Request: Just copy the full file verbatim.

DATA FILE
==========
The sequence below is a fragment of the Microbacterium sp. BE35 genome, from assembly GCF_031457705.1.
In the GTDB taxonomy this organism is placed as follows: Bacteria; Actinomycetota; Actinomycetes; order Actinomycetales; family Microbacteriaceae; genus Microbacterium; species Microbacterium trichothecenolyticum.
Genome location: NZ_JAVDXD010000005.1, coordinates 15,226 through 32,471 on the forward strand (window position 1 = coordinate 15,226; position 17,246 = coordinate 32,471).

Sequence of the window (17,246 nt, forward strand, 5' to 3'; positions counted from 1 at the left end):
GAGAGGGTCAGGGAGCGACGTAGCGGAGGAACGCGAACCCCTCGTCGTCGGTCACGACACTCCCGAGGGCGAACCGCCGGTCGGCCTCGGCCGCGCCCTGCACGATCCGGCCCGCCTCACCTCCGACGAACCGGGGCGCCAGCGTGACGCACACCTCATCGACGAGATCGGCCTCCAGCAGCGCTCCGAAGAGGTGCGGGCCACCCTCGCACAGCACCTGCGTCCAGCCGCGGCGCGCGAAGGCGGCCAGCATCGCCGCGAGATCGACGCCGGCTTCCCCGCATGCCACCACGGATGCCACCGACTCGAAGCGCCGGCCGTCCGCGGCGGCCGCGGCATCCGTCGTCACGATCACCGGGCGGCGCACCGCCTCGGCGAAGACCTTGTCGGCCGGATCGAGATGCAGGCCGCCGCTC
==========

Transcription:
The sequence below is a fragment of the Microbacterium sp. BE35 genome, from assembly GCF_031457705.1.
In the GTDB taxonomy this organism is placed as follows: Bacteria; Actinomycetota; Actinomycetes; order Actinomycetales; family Microbacteriaceae; genus Microbacterium; species Microbacterium trichothecenolyticum.
Genome location: NZ_JAVDXD010000005.1, coordinates 15,226 through 32,471 on the forward strand (window position 1 = coordinate 15,226; position 17,246 = coordinate 32,471).

Sequence of the window (17,246 nt, forward strand, 5' to 3'; positions counted from 1 at the left end):
GAGAGGGTCAGGGAGCGACGTAGCGGAGGAACGCGAACCCCTCGTCGTCGGTCACGACACTCCCGAGGGCGAACCGCCGGTCGGCCTCGGCCGCGCCCTGCACGATCCGGCCCGCCTCACCTCCGACGAACCGGGGCGCCAGCGTGACGCACACCTCATCGACGAGATCGGCCTCCAGCAGCGCTCCGAAGAGGTGCGGGCCACCCTCGCACAGCACCTGCGTCCAGCCGCGGCGCGCGAAGGCGGCCAGCATCGCCGCGAGATCGACGCCGGCTTCCCCGCATGCCACCACGGATGCCACCGACTCGAAGCGCCGGCCGTCCGCGGCGGCCGCGGCATCCGTCGTCACGATCACCGGGCGGCGCACCGCCTCGGCGAAGACCTTGTCGGCCGGATCGAGATGCAGGCCGCCGCTC